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A Call to Evaluate Social Innovation...Differently

Author: Hallie Preskill
Published Date: 25 September 2012

By Hallie Preskill

Question: What do the following foundation led initiatives have in common?

  • The J.W. McConnell Family Foundation’s YouthScape program tested strategies for involving excluded youth in the community development process, in part by encouraging traditionally adult-focused organizations to examine and re-design their values, structures, and processes.
  • The John S. and James L. Knight Foundation’s Community Information Challenge (KCIC) funded 76 community and place-based projects, to create and support new news models, online information hubs, citizen journalism activities, youth media outlets, advocacy campaigns, and civic engagement activities, in an effort to keep communities informed and engaged.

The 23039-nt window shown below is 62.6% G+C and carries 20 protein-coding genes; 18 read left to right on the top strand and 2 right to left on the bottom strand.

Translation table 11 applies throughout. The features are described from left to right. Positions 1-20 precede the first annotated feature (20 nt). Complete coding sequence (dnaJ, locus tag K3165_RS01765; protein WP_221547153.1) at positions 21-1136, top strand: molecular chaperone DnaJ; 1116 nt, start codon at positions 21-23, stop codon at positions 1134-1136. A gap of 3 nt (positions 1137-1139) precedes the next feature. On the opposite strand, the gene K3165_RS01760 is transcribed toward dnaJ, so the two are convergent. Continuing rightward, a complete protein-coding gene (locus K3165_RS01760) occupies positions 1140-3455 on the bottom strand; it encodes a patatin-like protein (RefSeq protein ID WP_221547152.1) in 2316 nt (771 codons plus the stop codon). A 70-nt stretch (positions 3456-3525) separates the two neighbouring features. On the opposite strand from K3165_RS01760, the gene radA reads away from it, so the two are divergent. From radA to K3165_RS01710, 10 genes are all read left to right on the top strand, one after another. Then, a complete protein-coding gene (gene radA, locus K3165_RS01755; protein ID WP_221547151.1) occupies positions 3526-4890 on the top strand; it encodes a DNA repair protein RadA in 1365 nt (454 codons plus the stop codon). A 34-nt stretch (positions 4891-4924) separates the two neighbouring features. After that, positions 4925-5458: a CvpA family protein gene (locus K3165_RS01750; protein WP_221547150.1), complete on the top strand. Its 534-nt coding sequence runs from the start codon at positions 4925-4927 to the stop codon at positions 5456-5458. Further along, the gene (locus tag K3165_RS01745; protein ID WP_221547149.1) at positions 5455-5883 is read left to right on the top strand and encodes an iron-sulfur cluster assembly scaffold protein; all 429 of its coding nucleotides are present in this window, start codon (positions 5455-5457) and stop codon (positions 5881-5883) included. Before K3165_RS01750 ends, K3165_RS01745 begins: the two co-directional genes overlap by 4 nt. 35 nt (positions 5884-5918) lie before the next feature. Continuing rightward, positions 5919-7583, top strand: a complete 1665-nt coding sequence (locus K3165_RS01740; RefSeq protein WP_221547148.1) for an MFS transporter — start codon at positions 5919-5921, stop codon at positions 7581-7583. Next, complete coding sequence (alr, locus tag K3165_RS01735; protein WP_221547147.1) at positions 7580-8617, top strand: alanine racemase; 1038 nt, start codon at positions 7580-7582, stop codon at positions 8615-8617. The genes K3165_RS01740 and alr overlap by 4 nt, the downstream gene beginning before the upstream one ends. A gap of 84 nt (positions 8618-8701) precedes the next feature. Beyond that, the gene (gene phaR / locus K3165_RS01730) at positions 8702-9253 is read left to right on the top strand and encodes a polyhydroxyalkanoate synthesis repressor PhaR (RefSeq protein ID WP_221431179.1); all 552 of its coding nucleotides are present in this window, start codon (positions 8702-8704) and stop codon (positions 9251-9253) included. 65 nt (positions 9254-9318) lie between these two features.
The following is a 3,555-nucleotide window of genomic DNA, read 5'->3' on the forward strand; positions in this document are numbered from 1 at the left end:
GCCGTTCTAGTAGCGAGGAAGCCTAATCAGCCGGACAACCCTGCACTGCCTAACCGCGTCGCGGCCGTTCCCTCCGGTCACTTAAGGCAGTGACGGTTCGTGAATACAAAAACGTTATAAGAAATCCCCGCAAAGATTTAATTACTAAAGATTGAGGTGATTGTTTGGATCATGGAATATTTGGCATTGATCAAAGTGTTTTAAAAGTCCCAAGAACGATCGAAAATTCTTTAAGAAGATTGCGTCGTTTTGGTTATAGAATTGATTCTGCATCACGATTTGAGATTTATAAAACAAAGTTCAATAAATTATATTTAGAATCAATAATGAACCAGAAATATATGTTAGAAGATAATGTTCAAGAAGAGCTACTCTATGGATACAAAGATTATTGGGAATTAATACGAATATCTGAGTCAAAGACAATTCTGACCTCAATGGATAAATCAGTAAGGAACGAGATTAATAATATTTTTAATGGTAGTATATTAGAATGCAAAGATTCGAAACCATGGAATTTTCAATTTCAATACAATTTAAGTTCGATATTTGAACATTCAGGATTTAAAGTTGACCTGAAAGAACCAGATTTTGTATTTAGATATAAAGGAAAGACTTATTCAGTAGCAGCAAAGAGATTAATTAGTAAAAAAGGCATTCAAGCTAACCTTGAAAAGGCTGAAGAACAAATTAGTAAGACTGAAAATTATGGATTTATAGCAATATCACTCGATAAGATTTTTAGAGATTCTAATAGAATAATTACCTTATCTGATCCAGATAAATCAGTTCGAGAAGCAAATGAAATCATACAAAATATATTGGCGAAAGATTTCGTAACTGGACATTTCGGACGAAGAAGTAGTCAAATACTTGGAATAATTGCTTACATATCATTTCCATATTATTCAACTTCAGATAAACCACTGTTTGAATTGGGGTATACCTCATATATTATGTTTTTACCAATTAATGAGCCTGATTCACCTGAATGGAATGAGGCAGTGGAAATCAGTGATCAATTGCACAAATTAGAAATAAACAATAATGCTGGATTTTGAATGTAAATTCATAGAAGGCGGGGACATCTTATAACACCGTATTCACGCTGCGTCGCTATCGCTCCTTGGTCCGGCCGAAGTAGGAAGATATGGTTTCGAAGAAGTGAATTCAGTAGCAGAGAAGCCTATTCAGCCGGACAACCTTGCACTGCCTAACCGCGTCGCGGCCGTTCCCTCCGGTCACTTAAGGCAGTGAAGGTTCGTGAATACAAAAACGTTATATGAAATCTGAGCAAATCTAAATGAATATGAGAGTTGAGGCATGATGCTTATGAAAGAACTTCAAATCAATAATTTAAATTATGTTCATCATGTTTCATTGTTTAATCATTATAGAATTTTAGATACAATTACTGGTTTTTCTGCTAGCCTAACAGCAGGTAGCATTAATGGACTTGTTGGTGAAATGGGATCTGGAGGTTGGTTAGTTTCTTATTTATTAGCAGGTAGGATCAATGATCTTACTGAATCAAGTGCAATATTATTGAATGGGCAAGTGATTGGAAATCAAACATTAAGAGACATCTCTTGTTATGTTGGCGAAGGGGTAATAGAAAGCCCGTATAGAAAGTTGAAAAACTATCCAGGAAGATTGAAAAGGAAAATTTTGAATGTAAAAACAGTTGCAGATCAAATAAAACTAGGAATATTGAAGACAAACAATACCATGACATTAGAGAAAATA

• The Bill & Melinda Gates Foundation’s Community Partnerships portfolio focuses on improving postsecondary completion rates for low income young adults through the activation and coordination of a number of diverse stakeholders. Community partnerships use data to inform their strategy, they seek to build commitment among stakeholders, and they tackle policy and practice change.

Answer: They are all social innovations!

As solutions to social problems have become more complex and challenging, the philanthropic and non-profit sector has been experimenting with a variety of approaches such as systems building, policy advocacy, cross-sector collaboration, movement and network building, and collective impact, as a means to affect change more rapidly and effectively.

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